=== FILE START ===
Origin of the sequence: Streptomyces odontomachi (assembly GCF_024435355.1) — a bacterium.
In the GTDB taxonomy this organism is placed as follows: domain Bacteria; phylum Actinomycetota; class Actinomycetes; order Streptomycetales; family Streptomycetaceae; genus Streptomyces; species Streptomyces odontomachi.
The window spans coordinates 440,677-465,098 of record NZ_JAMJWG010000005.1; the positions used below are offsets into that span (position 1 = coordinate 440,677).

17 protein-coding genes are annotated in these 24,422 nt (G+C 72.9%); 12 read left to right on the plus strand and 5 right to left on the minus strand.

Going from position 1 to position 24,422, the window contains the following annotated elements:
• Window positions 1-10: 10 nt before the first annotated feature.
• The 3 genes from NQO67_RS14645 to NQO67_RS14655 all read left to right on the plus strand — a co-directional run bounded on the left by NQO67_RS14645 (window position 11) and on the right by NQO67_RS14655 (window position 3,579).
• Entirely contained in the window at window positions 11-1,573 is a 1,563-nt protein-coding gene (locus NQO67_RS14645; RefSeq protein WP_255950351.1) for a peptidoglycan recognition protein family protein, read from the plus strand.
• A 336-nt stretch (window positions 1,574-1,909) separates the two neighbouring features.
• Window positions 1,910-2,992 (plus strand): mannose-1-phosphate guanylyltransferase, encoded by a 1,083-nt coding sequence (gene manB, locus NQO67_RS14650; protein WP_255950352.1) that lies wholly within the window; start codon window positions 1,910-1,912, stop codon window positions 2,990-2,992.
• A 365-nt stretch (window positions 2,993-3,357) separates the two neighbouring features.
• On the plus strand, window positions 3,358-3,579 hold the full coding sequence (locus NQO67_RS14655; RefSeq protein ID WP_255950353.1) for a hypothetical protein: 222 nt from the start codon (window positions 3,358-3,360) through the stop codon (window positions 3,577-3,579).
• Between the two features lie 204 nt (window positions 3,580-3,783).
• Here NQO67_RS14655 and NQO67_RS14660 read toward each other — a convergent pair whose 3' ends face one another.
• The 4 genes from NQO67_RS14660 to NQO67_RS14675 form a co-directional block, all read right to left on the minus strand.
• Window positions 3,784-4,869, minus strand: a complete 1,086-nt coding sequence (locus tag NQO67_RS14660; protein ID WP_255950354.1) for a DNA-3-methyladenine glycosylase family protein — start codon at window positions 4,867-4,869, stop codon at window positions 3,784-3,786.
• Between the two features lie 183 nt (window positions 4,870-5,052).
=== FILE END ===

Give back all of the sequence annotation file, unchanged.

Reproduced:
Origin of the sequence: Streptomyces odontomachi (assembly GCF_024435355.1) — a bacterium.
In the GTDB taxonomy this organism is placed as follows: domain Bacteria; phylum Actinomycetota; class Actinomycetes; order Streptomycetales; family Streptomycetaceae; genus Streptomyces; species Streptomyces odontomachi.
The window spans coordinates 440,677-465,098 of record NZ_JAMJWG010000005.1; the positions used below are offsets into that span (position 1 = coordinate 440,677).

17 protein-coding genes are annotated in these 24,422 nt (G+C 72.9%); 12 read left to right on the plus strand and 5 right to left on the minus strand.

Going from position 1 to position 24,422, the window contains the following annotated elements:
• Window positions 1-10: 10 nt before the first annotated feature.
• The 3 genes from NQO67_RS14645 to NQO67_RS14655 all read left to right on the plus strand — a co-directional run bounded on the left by NQO67_RS14645 (window position 11) and on the right by NQO67_RS14655 (window position 3,579).
• Entirely contained in the window at window positions 11-1,573 is a 1,563-nt protein-coding gene (locus NQO67_RS14645; RefSeq protein WP_255950351.1) for a peptidoglycan recognition protein family protein, read from the plus strand.
• A 336-nt stretch (window positions 1,574-1,909) separates the two neighbouring features.
• Window positions 1,910-2,992 (plus strand): mannose-1-phosphate guanylyltransferase, encoded by a 1,083-nt coding sequence (gene manB, locus NQO67_RS14650; protein WP_255950352.1) that lies wholly within the window; start codon window positions 1,910-1,912, stop codon window positions 2,990-2,992.
• A 365-nt stretch (window positions 2,993-3,357) separates the two neighbouring features.
• On the plus strand, window positions 3,358-3,579 hold the full coding sequence (locus NQO67_RS14655; RefSeq protein ID WP_255950353.1) for a hypothetical protein: 222 nt from the start codon (window positions 3,358-3,360) through the stop codon (window positions 3,577-3,579).
• Between the two features lie 204 nt (window positions 3,580-3,783).
• Here NQO67_RS14655 and NQO67_RS14660 read toward each other — a convergent pair whose 3' ends face one another.
• The 4 genes from NQO67_RS14660 to NQO67_RS14675 form a co-directional block, all read right to left on the minus strand.
• Window positions 3,784-4,869, minus strand: a complete 1,086-nt coding sequence (locus tag NQO67_RS14660; protein ID WP_255950354.1) for a DNA-3-methyladenine glycosylase family protein — start codon at window positions 4,867-4,869, stop codon at window positions 3,784-3,786.
• Between the two features lie 183 nt (window positions 4,870-5,052).